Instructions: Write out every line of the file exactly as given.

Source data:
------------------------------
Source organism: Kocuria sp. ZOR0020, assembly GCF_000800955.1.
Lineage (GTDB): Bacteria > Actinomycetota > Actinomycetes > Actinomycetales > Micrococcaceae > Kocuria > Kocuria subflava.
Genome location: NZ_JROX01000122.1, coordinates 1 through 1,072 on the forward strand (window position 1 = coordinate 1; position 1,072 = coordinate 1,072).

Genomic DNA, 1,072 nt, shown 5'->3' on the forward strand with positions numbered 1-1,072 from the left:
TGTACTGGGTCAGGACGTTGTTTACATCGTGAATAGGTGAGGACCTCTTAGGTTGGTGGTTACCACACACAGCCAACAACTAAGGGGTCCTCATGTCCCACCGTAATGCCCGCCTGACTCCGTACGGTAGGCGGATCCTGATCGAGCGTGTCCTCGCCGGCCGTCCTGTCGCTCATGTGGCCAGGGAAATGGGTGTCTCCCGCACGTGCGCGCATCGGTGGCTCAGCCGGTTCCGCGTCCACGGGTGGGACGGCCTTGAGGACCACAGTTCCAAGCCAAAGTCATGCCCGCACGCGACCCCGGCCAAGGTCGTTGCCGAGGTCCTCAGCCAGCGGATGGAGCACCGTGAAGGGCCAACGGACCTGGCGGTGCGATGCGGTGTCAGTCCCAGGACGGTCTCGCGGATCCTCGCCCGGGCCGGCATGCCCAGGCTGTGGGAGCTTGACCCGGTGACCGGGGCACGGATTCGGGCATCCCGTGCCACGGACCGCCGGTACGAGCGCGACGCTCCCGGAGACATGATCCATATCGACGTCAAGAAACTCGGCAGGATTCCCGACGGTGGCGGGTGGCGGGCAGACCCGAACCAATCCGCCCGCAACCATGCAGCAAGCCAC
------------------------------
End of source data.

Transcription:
Source organism: Kocuria sp. ZOR0020, assembly GCF_000800955.1.
Lineage (GTDB): Bacteria > Actinomycetota > Actinomycetes > Actinomycetales > Micrococcaceae > Kocuria > Kocuria subflava.
Genome location: NZ_JROX01000122.1, coordinates 1 through 1,072 on the forward strand (window position 1 = coordinate 1; position 1,072 = coordinate 1,072).

Genomic DNA, 1,072 nt, shown 5'->3' on the forward strand with positions numbered 1-1,072 from the left:
TGTACTGGGTCAGGACGTTGTTTACATCGTGAATAGGTGAGGACCTCTTAGGTTGGTGGTTACCACACACAGCCAACAACTAAGGGGTCCTCATGTCCCACCGTAATGCCCGCCTGACTCCGTACGGTAGGCGGATCCTGATCGAGCGTGTCCTCGCCGGCCGTCCTGTCGCTCATGTGGCCAGGGAAATGGGTGTCTCCCGCACGTGCGCGCATCGGTGGCTCAGCCGGTTCCGCGTCCACGGGTGGGACGGCCTTGAGGACCACAGTTCCAAGCCAAAGTCATGCCCGCACGCGACCCCGGCCAAGGTCGTTGCCGAGGTCCTCAGCCAGCGGATGGAGCACCGTGAAGGGCCAACGGACCTGGCGGTGCGATGCGGTGTCAGTCCCAGGACGGTCTCGCGGATCCTCGCCCGGGCCGGCATGCCCAGGCTGTGGGAGCTTGACCCGGTGACCGGGGCACGGATTCGGGCATCCCGTGCCACGGACCGCCGGTACGAGCGCGACGCTCCCGGAGACATGATCCATATCGACGTCAAGAAACTCGGCAGGATTCCCGACGGTGGCGGGTGGCGGGCAGACCCGAACCAATCCGCCCGCAACCATGCAGCAAGCCAC